These days, I try to unwind before bed by applying Lavender oil on my spine and bottoms of my feet. After I climb into bed, I will 'upload' all the conversations and thoughts into what I call the 'mastermind' -- where everything exists -- a holding tank for all the thoughts and voices of the entire planet. Just like I turn off my computer every night, this is my way of turning off my mind. Most of the time I am successful.
I know when I turn the computer on again the following day, all my work will still be there. I don't have to keep the computer on all night with all my files open, fearful that I will lose any of my work if I close the files and turn the computer off. I know my files are 'SAFE.'
I don't have to keep my mind on all night fearful I will forget something important or worry myself into further despair. All my appointments are written down on my calendar. Important tasks are on the Task app of my phone. Inspiration always comes from a divine source. Problems eventually sort themselves out. The aftermath of a disaster will eventually calm down, and many people will discover strengths they didn't know they had and can even become heroes.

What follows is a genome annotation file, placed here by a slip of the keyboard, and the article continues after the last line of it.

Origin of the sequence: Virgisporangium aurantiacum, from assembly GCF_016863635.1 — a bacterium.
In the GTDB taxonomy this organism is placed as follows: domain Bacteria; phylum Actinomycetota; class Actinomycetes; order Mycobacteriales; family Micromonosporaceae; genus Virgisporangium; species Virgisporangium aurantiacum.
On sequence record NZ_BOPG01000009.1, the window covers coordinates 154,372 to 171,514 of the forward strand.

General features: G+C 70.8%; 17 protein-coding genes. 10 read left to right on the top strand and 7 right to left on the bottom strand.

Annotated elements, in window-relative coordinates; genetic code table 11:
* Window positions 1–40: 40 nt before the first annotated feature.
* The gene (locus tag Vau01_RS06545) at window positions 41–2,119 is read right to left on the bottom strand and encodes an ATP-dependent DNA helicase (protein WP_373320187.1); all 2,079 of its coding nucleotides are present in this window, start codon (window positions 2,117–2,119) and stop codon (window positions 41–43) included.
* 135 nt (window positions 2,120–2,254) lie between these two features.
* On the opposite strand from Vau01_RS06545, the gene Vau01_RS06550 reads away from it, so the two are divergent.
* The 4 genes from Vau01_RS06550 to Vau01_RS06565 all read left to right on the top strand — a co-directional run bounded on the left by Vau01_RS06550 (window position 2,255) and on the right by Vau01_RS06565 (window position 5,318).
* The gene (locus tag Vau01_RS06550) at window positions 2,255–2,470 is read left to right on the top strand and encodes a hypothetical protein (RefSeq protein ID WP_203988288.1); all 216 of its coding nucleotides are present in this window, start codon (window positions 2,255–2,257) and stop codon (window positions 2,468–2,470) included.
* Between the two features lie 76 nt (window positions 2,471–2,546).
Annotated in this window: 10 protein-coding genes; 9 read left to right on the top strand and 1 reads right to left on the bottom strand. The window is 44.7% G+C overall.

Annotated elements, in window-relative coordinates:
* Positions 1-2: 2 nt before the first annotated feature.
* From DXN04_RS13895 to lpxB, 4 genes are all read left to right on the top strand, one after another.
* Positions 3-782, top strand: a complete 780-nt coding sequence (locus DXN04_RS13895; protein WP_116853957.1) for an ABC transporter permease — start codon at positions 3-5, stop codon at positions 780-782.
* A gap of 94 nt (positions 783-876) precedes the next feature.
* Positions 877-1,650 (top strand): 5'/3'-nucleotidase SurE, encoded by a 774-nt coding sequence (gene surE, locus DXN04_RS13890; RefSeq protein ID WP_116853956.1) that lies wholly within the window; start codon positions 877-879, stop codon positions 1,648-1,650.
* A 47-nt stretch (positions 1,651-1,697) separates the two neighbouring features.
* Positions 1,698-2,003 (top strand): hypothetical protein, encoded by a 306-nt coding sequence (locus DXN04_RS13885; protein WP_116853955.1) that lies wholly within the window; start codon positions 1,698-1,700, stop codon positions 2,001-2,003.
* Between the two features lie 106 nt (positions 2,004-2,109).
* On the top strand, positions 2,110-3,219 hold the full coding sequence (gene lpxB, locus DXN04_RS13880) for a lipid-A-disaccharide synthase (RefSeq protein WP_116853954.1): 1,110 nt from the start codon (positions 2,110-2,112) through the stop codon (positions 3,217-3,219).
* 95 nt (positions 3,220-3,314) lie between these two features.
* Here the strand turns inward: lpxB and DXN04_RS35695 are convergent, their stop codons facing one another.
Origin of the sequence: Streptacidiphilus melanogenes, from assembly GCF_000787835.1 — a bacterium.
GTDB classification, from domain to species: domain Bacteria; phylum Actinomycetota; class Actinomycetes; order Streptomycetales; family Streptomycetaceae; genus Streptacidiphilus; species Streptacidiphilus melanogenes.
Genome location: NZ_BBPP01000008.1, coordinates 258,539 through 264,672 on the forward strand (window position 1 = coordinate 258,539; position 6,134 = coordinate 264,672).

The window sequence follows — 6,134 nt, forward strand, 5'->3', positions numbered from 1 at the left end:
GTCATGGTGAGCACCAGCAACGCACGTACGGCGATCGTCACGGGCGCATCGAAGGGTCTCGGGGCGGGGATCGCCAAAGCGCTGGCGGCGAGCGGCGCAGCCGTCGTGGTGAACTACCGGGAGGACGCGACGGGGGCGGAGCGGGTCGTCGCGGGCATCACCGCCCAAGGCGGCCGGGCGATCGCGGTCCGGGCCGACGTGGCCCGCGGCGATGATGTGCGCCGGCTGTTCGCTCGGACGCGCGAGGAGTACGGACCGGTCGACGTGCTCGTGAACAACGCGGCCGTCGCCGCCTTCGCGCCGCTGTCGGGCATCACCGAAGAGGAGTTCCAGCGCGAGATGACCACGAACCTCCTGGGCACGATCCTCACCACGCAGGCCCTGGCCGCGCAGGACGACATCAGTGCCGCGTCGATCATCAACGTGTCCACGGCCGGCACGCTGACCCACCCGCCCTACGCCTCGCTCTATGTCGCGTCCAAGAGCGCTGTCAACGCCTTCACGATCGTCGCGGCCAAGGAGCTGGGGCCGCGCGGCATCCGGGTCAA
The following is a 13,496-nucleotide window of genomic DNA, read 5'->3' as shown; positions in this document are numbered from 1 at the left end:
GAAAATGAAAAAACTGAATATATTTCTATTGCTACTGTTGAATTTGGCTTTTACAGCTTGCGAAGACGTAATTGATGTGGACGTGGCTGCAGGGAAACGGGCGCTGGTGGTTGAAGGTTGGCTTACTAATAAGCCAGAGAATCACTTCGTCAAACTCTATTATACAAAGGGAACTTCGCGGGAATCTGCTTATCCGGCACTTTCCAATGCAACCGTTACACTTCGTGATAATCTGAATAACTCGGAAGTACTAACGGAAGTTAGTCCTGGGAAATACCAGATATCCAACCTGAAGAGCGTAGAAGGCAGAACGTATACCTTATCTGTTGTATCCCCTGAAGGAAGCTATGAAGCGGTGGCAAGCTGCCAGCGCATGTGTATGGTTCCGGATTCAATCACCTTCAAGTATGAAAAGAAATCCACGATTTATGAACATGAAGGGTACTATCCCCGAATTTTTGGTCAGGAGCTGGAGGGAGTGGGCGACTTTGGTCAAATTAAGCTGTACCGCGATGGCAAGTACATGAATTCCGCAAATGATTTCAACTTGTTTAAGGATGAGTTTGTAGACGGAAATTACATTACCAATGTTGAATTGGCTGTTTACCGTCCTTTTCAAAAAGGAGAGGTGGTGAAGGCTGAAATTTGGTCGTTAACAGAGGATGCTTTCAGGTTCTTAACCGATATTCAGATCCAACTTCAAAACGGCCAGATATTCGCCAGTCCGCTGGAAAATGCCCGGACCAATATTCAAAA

I remind myself that I am a vehicle for the Creator of all that is to express itself through. "I" don't have to hold onto anything. "I" am not writing this post. "I" can go to sleep and let this expression decide what it wants to do in the morning... which all depends on how much energy I wake up with.
As I get warm under my down comforter, I practice a meditation technique in which I climb inside my body and focus on visualizing brain synapses, nerve impulses, cells interacting, and blood flowing instead of all the voices I was overwhelmed with during the day. I will repeat this process in the middle of the night and early in the morning if necessary. Sometimes, I have to visualize thoughts, words, and concerns flowing down the creek outside my apartment. The water is always flowing... doesn't get caught up in staying in one place, holding onto thoughts, words, and worries.
And to overcome feelings of powerlessness when people I know are struggling with their own life situations, I try to remember to let go of my own anxiety and consciously dispatch angels to guide them and get them through. After all, there came a day when I realized angels/guides had always been there for me. They just waited to see if I could handle those situations on my own before stepping in. (Miracles Sandwiched Between The Challenges.)